Experiments in reversal of hormonal polarity at Buchenwald

ln contrast to the compulsory castration and typhus fever experiments, the hormonal experiments on homosexual men at Buchenwald are quite well documented. They were conducted in strict secrecy on the orders of the SS by the Danish doctor Carl Peter Jensen, alias Carl Vaernet. He went to Germany in 1942 after being forced to give up a practice he had had in Copenhagen since 1934. His contact with the leader of the Danish Nazi Party, his colleague Frits Clausen, must already have cost him a lot of patients in the first year of the war. In summer 1943 he was brought to Himmler's attention by the SS Reich Doctor, Dr Grawitz. Vaernet's claim that his hormonal research in the thirties had made it possible to cure homosexual men aroused Himmler's undivided interest. He gave instructions for Vaernet to be treated with 'the utmost generosity', and to be given the possibility of continuing his research in a Prague cover firm coming under the Reichsführer-SS, 'German Medicines Ltd.' By July 1944 he was in a position to start the human experiments. Buchenwald concentration camp was instructed to place five prisoners at his disposal.

Surviving documents tell us about the choice and temporal sequence of the experiments. Together with Schiedlausky, the Waffen-SS garrison doctor at Weimar-Buchenwald, Vaernet first selected the five prisoners during a visit to Buchenwald in late July 1944, then nominated a further ten on 8 December. According to a memorandum (from the prisoners'sick bay?) four of the five selected in July were identified as homosexuals and one as an SV or Sittlichkeitsverbrecher [sex criminel]. Of the December batch all we know (from a memorandum drawn up in October) is that six of them had been castrated. It is very likely that these too were pink-triangle prisoners, so that altogether at least ten male homosexuals would have been subjected to Vaernet's experiments.

A total of fifteen prisoners were selected. Vaernet 'operated' on twelve men - if that term can be applied at all in the nightmarish conditions of the camp. What actually happened is that he made an incision in the groin and implanted a hormone preparation in the form of a briquette; the release of hormones was then checked through examination of the blood and urine.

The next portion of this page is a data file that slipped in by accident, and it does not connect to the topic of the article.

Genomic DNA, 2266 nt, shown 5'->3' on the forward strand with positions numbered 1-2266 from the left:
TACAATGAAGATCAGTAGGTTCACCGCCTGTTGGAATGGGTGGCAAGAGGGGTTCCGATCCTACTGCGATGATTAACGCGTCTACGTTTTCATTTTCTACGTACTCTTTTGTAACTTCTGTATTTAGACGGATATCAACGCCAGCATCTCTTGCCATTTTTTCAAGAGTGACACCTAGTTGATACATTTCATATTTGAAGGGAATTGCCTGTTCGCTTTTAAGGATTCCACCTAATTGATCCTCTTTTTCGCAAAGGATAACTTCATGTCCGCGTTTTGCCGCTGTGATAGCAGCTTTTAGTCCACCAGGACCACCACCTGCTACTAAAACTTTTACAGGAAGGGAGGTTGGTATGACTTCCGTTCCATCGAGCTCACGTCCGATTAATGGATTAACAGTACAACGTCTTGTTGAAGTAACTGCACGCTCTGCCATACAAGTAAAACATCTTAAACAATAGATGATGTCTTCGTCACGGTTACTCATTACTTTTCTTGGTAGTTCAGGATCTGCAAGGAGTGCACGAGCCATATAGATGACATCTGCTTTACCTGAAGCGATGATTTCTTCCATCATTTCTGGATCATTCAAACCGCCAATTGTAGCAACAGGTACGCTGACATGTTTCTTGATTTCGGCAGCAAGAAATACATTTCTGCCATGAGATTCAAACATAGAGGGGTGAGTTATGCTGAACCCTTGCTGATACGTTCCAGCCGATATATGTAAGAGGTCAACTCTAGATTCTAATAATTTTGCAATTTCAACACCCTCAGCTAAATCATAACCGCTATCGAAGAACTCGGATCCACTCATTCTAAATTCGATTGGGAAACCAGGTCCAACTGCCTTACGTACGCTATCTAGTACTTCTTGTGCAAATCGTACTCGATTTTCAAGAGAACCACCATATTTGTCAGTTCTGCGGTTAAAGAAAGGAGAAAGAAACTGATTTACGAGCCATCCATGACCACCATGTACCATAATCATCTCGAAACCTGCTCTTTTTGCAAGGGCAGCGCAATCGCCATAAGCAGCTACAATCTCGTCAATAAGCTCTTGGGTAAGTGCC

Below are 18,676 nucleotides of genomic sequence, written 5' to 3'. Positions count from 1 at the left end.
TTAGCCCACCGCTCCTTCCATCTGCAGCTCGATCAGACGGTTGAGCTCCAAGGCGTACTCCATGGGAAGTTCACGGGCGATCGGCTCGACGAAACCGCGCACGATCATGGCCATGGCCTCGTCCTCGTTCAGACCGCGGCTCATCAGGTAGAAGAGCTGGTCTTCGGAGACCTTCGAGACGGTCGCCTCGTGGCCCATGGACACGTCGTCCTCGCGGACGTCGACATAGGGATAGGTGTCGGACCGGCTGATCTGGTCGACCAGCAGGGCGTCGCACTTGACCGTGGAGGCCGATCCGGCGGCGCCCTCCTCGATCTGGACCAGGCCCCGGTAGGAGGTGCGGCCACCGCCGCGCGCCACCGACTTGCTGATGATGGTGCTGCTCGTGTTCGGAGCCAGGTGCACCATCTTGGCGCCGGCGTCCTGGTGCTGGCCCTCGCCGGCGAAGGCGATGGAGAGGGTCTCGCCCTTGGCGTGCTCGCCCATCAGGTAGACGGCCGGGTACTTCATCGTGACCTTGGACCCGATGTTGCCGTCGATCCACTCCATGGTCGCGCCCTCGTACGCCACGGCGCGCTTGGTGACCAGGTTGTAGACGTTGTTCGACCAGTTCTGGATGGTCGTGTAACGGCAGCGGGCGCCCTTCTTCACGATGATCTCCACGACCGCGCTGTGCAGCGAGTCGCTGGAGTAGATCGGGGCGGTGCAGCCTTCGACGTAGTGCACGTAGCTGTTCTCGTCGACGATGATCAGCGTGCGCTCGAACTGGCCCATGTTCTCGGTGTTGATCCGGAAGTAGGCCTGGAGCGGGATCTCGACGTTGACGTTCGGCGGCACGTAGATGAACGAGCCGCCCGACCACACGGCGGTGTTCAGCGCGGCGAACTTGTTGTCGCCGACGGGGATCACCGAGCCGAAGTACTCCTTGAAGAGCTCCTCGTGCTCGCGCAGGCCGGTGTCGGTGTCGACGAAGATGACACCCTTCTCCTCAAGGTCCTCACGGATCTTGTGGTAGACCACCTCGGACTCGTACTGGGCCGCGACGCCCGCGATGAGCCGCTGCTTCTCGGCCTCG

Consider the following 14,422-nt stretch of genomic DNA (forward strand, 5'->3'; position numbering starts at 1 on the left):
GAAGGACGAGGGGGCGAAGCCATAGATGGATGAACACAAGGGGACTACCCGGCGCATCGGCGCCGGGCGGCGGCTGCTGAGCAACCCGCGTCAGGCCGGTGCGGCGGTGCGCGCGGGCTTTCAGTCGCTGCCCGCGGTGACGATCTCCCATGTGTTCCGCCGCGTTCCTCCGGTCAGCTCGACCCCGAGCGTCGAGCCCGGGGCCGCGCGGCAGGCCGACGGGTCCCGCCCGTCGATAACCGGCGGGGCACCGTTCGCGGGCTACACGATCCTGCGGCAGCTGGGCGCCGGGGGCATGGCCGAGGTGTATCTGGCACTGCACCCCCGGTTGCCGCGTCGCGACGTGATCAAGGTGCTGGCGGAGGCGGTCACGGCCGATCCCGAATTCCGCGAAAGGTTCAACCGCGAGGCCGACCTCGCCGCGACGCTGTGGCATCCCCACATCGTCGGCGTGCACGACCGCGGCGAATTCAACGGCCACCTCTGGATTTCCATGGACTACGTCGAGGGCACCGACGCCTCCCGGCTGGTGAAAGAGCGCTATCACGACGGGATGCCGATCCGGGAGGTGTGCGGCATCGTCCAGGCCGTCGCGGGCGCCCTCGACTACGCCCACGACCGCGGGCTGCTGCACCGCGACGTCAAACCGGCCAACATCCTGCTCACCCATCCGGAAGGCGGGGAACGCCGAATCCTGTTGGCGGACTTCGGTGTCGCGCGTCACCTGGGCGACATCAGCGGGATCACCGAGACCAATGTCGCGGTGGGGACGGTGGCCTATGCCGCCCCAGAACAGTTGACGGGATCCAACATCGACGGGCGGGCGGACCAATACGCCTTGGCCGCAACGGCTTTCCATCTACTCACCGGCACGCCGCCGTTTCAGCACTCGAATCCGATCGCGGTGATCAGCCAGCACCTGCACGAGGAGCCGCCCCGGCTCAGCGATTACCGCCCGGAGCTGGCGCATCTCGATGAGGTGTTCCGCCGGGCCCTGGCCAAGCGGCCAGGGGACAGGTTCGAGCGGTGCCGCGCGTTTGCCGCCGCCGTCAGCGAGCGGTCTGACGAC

What seems to us today a macabre experiment was heralded by Vaernet as a great success. But in his reports to the SS leadership he did not say a word about one effect which was nevertheless quite apparent to him. If the victims readily gave the answers expected of them, they did so partly at least in the hope that they would be pronounced 'cured' and soon released from the terrible reality of the concentration camp. To the SS Reich Doctor Vaernet suggested three results of 'direct importance to the war': the maintenance or restoration of a full capacity for work, the better possibilities of sustenance, and an increase in the birth-rate.

Little is known of the victims' fate. One prisoner was already dead by December 1944. But of those who may have survived, we do not know of any who applied for compensation after 1945. (This is true also of persons born after 1910, who might have been likely to take advantage of the new regulations for the compensation of victims of sterilization and castration that came into force in the late 1980s.)

As for the perpetrators, the experiments were not explicitly mentioned in the list of charges at the Nuremberg doctors' trial. The SS doctors Schiedlausky and Ding were condemned to death for other profoundly inhuman experiments. Vaernet himself evaded responsibility by fleeing to South America.

Source : Hidden Holocaust ?, Günter Grau, London: Cassell, 1995. Translated from German by Patrick Camiller.

Photo (en bas) : Carl Vaernet ; (en haut) : Expérience pratiquée sur un déporté par le personnel médical de Buchenwald.

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